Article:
Posts Tagged ‘educational shifts’

EDCI 506 Blog 3: Recent Issues in Education

Sunday, February 3rd, 2013

In terms of the purpose of education I believe Aristotle hit it spot on, “Education’s purpose is to cultivate liberally educated, rational people who can use their reason to make decisions and to govern society” (Ornstein, Levine & Gutek, 2011).  However, I do not believe that this means only through a strict curriculum of reading, math and writing, is education useful and purposeful.   In today’s schools systems it is imperative to the students that a teacher is respectful to them and their learning development, aware of emotional issues of the students, aware of the learning style of the student, and that teacher strives to make students knowledgably in areas deemed as worthy, history, sciences, math and language.

Throughout the readings on chapter three and four you can really get a sense of where education was and how it came to be today.  In each section little bits of history was transferred down from generation to generation and eventually allowed for what our education system looks like today.  The American education system has styles of Chinese, Hebraic, Greek, Roman, and Egyptian. However those countries alone cannot be credited with making education what it is today. Aspects from different time periods have also influenced how education is operating today such as, Medieval, Renaissance, and Enlightenment eras.

The American education system has been influenced by all of the above countries and time periods.  For example, the idea of testing our students to make sure they are the best and brightest came from Ancient China where it was imperative that students to see where students would spend their profession.  Egyptian educations system influenced the idea of using the education system to teach the upcoming bureaucracies.  Just as the idea of a well-rounded individual, emphasis on practical administration, the structure of the education system, focusing on science, math, language and history, and to provide education to everyone came from the Judaic, Greek, Roman, Arabic, Medieval, Renaissance and Reformation periods respectively. However, although many of the ideas of these countries and time periods have influenced America’s education system there are several ideas of those above that are no longer practiced  in the education system in American.  For example most of the countries only allowed boys and men to go to school because their job was to be a professional, and women were to stay at home.  That has completely changed in today’s education system, no longer are only certain people educated but everyone has a chance to learn and grow.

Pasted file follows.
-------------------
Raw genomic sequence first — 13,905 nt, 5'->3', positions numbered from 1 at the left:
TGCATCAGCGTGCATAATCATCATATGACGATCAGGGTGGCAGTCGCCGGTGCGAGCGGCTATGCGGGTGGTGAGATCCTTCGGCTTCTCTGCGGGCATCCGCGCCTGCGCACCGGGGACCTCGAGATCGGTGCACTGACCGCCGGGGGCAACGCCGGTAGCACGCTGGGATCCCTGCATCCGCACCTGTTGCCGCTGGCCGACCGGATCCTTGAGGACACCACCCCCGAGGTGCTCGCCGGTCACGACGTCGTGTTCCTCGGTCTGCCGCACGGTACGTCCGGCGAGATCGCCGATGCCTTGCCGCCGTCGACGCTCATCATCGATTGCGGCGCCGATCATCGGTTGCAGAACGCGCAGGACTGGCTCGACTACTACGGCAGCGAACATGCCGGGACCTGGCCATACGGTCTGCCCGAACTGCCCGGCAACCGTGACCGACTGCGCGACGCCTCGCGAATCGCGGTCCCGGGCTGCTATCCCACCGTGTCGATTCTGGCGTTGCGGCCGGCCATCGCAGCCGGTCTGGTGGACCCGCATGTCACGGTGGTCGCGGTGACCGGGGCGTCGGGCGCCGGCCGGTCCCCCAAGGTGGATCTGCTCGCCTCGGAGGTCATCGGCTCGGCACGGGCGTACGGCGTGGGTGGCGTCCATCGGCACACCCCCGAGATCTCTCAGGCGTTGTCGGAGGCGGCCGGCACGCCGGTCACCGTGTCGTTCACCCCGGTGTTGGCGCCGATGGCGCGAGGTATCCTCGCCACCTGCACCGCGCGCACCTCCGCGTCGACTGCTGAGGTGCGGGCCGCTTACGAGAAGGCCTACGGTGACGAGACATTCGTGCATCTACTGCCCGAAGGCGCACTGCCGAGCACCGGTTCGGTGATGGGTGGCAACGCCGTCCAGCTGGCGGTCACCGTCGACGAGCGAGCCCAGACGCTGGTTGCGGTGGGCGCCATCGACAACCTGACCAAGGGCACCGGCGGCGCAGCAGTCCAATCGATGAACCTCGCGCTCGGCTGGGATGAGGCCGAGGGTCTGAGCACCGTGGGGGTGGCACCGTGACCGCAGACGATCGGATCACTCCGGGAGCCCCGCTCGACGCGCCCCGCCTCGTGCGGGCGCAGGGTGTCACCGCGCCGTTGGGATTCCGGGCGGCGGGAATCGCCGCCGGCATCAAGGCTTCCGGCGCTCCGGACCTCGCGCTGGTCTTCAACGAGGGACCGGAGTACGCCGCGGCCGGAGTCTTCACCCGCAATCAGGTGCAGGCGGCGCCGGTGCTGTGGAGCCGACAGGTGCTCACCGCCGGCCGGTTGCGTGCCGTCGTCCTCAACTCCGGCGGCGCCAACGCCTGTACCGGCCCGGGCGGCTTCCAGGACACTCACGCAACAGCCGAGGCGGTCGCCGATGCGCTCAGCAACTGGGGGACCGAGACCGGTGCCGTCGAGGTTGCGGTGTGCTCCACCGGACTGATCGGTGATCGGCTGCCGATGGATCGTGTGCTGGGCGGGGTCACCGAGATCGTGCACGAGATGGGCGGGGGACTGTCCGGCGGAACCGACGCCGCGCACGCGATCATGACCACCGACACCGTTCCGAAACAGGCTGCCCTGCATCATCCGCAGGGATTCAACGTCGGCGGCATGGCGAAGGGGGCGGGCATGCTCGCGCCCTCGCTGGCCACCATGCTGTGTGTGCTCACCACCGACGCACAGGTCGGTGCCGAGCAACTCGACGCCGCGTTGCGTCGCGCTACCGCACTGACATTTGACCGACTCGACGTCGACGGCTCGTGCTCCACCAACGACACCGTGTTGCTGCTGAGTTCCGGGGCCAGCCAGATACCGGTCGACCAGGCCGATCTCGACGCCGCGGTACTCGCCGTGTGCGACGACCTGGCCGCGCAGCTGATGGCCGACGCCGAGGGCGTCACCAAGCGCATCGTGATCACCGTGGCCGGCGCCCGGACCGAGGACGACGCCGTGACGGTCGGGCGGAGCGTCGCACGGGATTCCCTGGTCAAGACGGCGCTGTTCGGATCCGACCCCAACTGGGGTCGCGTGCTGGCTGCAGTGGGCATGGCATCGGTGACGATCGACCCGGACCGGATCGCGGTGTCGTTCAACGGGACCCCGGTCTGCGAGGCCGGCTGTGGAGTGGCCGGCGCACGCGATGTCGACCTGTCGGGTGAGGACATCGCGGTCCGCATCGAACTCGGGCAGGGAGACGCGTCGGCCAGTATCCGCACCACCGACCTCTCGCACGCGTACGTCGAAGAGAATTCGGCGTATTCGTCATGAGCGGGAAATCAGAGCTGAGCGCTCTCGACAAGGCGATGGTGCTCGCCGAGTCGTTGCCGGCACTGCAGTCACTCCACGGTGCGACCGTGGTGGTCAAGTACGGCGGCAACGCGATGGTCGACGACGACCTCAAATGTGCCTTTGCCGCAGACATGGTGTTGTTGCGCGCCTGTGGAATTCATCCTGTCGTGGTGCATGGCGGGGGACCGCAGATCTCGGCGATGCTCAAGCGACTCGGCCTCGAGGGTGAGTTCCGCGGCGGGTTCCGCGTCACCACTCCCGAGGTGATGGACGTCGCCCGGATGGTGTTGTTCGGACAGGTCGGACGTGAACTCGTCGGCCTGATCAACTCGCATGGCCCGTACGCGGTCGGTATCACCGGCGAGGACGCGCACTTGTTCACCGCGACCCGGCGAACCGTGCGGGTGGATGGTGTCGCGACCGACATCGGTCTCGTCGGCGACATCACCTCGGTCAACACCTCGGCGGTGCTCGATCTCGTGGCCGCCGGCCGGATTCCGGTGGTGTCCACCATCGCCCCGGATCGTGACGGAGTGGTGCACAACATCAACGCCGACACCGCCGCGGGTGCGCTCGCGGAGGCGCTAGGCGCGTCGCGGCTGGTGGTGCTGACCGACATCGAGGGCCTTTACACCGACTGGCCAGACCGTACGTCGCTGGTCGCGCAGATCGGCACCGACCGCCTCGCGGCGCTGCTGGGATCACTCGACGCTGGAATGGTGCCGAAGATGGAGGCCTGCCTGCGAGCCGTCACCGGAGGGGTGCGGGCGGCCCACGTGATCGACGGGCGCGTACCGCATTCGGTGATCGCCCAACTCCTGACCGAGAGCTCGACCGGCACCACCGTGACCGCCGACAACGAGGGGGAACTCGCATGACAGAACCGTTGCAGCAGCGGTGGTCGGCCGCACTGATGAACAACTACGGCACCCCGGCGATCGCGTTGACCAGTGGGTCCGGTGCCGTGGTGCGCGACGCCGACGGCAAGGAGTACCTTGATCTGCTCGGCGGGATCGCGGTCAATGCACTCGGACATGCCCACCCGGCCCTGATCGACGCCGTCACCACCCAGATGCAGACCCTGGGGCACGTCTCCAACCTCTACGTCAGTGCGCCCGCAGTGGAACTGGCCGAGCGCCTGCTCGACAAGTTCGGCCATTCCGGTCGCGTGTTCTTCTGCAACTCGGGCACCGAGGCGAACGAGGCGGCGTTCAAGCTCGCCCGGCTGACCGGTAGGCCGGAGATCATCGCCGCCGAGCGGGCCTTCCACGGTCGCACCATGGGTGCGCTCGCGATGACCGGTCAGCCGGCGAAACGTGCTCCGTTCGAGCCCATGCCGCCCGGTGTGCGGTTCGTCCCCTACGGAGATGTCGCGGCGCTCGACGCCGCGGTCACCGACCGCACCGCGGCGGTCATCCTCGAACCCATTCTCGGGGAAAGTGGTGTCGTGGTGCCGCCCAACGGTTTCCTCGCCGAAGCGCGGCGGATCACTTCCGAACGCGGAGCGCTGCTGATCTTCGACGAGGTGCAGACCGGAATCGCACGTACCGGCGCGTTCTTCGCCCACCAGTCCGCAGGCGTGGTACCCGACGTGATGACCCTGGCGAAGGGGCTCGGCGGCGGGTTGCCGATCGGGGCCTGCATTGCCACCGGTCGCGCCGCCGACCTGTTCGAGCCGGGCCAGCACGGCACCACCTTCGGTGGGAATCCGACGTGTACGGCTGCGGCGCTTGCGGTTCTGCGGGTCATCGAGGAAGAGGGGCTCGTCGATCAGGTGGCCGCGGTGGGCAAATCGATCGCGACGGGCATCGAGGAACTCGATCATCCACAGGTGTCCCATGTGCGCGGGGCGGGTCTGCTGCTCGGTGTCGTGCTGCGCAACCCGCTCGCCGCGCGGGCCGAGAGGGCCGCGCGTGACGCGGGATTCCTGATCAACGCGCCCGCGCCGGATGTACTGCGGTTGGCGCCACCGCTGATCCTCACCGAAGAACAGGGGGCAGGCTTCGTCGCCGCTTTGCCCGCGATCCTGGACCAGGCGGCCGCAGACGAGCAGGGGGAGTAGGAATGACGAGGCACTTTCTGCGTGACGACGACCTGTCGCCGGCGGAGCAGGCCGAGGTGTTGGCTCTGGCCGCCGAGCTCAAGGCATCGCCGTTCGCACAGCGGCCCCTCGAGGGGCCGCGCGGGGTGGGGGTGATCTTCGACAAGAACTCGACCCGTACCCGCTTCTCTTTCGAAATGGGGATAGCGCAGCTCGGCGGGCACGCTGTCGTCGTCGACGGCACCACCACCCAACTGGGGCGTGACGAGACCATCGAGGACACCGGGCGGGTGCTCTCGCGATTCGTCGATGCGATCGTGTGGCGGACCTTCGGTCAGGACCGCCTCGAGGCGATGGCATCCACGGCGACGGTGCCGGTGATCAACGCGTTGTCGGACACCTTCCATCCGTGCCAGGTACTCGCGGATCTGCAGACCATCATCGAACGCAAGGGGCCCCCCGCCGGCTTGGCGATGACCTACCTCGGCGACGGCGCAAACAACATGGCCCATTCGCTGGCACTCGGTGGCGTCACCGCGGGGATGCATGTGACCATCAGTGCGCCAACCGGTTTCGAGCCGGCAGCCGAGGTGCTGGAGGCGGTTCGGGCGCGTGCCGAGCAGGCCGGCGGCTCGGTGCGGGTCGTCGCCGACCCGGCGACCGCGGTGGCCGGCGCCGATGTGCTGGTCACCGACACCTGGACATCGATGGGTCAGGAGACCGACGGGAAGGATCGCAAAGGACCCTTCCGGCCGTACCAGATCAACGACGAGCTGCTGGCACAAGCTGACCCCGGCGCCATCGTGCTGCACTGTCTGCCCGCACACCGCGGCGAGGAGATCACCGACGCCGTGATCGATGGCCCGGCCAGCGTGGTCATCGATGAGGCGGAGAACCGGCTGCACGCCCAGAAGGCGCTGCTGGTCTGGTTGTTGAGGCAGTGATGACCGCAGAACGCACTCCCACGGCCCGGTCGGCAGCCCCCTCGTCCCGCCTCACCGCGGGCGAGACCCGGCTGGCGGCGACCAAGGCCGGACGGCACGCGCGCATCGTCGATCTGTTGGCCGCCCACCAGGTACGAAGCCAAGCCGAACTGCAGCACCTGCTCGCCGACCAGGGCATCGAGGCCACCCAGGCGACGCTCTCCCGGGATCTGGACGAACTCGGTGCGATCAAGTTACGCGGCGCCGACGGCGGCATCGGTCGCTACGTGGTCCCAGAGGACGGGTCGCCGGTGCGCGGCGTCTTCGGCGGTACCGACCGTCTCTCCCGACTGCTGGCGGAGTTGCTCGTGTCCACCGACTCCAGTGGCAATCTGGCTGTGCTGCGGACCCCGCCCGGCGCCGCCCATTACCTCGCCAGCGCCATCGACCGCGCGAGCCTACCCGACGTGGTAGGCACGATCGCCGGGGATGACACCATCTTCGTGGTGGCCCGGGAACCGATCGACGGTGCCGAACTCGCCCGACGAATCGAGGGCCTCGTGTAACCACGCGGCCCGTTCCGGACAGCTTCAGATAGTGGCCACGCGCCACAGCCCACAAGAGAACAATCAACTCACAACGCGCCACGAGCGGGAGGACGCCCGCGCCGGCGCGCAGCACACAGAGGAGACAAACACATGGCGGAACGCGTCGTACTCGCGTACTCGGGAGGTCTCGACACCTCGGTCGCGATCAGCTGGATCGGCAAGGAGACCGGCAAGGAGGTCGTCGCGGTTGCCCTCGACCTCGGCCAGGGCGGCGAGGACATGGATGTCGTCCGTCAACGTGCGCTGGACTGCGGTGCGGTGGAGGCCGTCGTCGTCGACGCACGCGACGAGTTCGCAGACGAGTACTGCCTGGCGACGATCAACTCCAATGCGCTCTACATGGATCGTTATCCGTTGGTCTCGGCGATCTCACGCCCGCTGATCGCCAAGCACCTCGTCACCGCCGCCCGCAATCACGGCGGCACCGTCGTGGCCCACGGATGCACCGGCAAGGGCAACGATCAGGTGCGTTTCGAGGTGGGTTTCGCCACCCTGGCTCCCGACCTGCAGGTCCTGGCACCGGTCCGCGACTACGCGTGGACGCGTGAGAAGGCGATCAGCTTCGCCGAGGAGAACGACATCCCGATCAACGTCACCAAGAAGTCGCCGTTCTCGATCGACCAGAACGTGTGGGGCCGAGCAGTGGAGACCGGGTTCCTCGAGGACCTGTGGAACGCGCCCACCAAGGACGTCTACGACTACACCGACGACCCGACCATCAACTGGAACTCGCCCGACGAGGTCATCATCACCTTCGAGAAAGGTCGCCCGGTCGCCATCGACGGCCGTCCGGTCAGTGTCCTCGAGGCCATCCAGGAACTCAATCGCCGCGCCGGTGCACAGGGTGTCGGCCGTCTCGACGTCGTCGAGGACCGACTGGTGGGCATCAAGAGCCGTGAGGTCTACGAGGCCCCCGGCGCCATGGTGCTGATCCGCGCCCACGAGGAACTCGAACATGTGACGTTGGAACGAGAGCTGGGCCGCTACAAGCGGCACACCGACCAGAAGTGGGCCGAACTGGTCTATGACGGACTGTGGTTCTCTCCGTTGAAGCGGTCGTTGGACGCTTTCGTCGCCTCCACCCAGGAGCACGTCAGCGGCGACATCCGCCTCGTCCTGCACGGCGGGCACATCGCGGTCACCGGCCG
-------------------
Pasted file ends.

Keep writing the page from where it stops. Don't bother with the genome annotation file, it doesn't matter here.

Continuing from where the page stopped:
Not only have other areas all over the world helped the American Education system become what it is today but pioneers in the education field as well.  By looking at Comenius, Rousseau, Pestalozzi, Herbart, Froebel, Spencer, Dewey, Addams, Montessori, Piaget and Freire you can see all how those individuals had their own teaching method and how each was adapted and used in the classroom of today’s schools.  These pioneers introduced teacher to really look at the students, their emotions and the learning stages and development stages of the students in order to really understand what they should be learning and how they should be learning.  These pioneers changed the American system by providing not only a education outlook on how to teacher but also using influences of psychology and religion to offer different way to teach a student (memorization, self-activity, spontaneous learning, etc.).  Without these pioneers I can only imagine how the school system would work. Teacher would be lost at understanding their students, they would not have the idea of plan out lessons, and organize instruction in the most beneficial way.

From the beginning of the idea of an education system, experience has always played a part in how students should learn.  Most of the pioneers and ideas from other countries you can relate Dewey’s idea of progressivism.  For example, Rousseau “highlighted that children’s natural interests and instincts will lead to a more thorough exploration of the environment” ((Ornstein, Levine & Gutek, 2011). Pestalozzi introduced the “reliance on sensation” and that “knowing as understanding nature, its patterns and its laws…empirical, pr sensory learning through which children learn about their environment…”.  A lot of these pioneers called for students to use sensory, and putting what they’re learning into perspective, by seeing how it applies to society at that time, Addams stated that “The curriculum should be reconstituted to provide broadened experiences that explored children’s immediate environment…”.

In schools today you are more likely to see students learning the objective and then trying to relate it to a situation that occurs today.  For example the video in which the Civic’s teacher allowed for the students to learn about the law through a mock trial.  This is experience learning at its finest.  Here students are not just reciting facts and then “spitting” out the memorized facts on a test.  They are actually researching the legal terms, ad stating their case for what they believe in.  This way the teacher can see just how well the students are interpreting the information and how they are learning it.

Changing Education Paradigms –this is a pretty neat video on how education has changed and what is viewed as wrong with the education system.

Ornstein, A., Levine, D., & Gutek, G. (2011). Foundations of education. (11 ed.). Belmont, CA: Wadsworth